Photography Viktoria Guyvik

The exhibition showcasing Russia's LGBTQ+ diversity

'Russian Queer Revolution' highlights the celebratory, creative side to queer life in Russia that we often overlook.

by Mahoro Seward
02 September 2020, 9:15am

Photography Viktoria Guyvik

There’s little sugar coating it: recent years have hardly been plain sailing for Russia’s LGBTQ+ communities. The past few months have proven especially challenging, bringing with them a series of explicitly homophobic and transphobic gestures from the authorities — 27-year-old artist Yulia Tsvetkova, for example, is currently awaiting trial for the alleged ‘distribution of pornographic materials’, and a new law proposed under the guise of ‘strengthening the institution of family’ would see the rights of the country’s trans citizens dramatically curtailed.

Despite the slew of distressing bulletins, LGBTQ+ folk living in the country continue to assert their right to celebrate and express their identities. It’s exactly this that London-based writer and curator Anastasiia Fedorova, has sought to document through her work — first through a curated Instagram account, and now through her newly opened show at The Outsiders Gallery at VFD in Dalston.

Produced in collaboration with artists Joshua Fay and Anya Gorkova, and art director Filip Lelitzki, Russian Queer Revolution assembles over 70 portraits of members of Russia’s LGBTQ+ creative community, each proudly expressing what their queer identity means to them. The cumulative picture painted is one that reminds us of the humanity behind headlines. “Considering what usually we see on the news and in documentaries [about queer life in the country], it's also important to show the other side of the story,” Anastasiia says. “Even though the queer creative community isn’t recognised by the mainstream in the slightest, it's also quite big,” as the popularity of Moscow queer rave Popoff Kitchen and the 30k+ following of Sasha Kazantseva’s blog about lesbian sex prove. “It's nice to be able to give these people the representation, beyond the country and their community.”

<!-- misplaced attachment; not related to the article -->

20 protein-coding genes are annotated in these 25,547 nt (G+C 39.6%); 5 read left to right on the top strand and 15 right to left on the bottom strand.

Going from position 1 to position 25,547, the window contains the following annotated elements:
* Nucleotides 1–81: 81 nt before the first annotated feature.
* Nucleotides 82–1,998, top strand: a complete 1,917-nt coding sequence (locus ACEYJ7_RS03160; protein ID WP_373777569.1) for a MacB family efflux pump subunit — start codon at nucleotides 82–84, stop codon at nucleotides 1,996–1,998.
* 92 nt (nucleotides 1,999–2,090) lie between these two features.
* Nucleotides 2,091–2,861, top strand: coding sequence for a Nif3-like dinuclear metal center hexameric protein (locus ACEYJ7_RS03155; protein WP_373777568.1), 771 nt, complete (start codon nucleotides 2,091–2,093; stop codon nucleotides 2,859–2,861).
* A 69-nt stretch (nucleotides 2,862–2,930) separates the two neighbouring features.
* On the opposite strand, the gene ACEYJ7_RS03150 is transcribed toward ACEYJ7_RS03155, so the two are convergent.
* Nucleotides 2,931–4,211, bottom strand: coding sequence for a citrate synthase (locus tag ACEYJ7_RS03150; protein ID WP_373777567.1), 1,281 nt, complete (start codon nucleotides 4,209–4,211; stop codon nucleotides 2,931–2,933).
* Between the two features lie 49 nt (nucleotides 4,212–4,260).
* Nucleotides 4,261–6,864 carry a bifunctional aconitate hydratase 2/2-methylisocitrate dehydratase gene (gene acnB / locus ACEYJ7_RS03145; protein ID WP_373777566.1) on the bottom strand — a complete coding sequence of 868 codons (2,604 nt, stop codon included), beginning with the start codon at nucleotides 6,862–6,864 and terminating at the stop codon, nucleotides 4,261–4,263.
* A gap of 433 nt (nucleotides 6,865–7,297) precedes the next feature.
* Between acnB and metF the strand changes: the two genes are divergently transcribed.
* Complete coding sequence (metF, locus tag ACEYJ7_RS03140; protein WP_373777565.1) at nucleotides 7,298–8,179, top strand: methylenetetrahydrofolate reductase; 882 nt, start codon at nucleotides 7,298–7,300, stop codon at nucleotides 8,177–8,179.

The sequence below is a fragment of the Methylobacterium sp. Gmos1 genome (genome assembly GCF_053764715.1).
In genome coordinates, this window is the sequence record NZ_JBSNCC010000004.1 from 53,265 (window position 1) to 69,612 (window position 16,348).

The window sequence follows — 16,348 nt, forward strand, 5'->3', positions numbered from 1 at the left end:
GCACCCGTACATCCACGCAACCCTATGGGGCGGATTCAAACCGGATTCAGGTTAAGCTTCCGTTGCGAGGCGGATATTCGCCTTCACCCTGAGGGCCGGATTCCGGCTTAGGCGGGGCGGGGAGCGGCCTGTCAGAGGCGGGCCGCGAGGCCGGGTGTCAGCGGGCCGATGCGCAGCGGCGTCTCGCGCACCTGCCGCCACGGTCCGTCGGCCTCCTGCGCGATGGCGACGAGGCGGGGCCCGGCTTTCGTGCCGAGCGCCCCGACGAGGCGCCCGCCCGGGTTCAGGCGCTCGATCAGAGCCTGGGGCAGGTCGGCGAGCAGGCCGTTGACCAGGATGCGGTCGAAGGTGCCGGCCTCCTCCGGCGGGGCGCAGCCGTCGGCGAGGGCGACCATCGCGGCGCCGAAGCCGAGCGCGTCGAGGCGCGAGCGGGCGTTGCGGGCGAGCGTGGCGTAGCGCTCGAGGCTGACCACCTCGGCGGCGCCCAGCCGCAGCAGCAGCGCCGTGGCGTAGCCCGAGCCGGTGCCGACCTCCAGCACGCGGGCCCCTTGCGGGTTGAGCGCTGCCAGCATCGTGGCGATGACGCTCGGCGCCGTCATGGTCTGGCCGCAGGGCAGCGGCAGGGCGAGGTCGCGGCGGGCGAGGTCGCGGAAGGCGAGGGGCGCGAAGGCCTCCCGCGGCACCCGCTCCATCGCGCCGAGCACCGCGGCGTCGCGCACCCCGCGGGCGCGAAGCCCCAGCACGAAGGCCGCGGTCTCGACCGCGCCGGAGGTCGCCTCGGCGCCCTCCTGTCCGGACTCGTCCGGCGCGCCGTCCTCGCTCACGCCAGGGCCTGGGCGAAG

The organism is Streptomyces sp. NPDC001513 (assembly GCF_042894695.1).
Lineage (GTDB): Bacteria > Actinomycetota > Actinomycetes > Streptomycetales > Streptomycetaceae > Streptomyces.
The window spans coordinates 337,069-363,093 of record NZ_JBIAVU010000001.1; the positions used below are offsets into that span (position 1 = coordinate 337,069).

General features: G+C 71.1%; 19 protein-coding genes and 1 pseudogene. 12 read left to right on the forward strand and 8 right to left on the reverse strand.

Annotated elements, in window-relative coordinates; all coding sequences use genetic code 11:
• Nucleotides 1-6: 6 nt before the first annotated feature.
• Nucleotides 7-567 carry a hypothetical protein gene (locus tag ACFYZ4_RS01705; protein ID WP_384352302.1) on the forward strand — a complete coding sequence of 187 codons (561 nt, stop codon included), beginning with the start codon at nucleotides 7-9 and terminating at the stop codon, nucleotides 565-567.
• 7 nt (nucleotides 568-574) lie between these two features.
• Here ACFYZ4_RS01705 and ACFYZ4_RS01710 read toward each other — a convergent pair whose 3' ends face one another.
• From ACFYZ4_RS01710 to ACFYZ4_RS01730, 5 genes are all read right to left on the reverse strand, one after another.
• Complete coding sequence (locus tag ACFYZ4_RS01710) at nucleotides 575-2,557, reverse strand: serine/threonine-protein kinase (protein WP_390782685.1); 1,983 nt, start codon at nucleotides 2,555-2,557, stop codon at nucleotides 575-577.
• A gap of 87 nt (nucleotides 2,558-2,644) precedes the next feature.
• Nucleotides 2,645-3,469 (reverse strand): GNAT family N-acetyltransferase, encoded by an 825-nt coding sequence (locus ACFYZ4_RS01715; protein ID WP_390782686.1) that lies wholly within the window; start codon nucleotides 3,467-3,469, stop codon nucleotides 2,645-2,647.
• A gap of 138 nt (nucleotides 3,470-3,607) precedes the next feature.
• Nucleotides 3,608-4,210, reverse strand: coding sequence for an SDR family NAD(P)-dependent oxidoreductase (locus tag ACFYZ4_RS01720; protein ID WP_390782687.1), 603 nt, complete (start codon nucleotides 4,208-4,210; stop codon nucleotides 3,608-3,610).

Roman Kyandjaliev. Photo by Arseniy Neskhodimov
Roman Kyandjaliev. Photography Arseniy Neskhodimov

How would you introduce the exhibition?  
Basically I've gathered portraits of around 75 people. I actually came up with the idea for this show before I started the Instagram account. I've always been really mesmerised by how people present themselves on social media, how open and outspoken they are about being queer, and finding ways to look exactly how they want to see themselves. Obviously, in Russia, you don't have many safe spaces if you belong to LGBTQ+ community — whether on the streets, at home or at work, you're very likely to encounter some kind of discrimination. Constructing their own portraits was a moment for them to celebrate themselves and their identities, and to completely be who they are.

How did you approach selecting who to include in the show?
It was obviously very difficult — I think I could fill a space ten times the size given the chance. But I think primarily I've chosen people who contribute to the visual language of the Russian LGBTQ+ community. It's also about their creativity, so there are many visual artists or photographers who talk about their identity very openly. They're not necessarily political activists, but they are cultural activists — by talking about themselves and their identities so openly, they contribute to the visibility of the community. It's just a starting point, though, a really small fraction of what's out there. This is a creative, artistic representation of LGBTQI+ life in Russia, it's about what it looks like in the imagination of the people documented.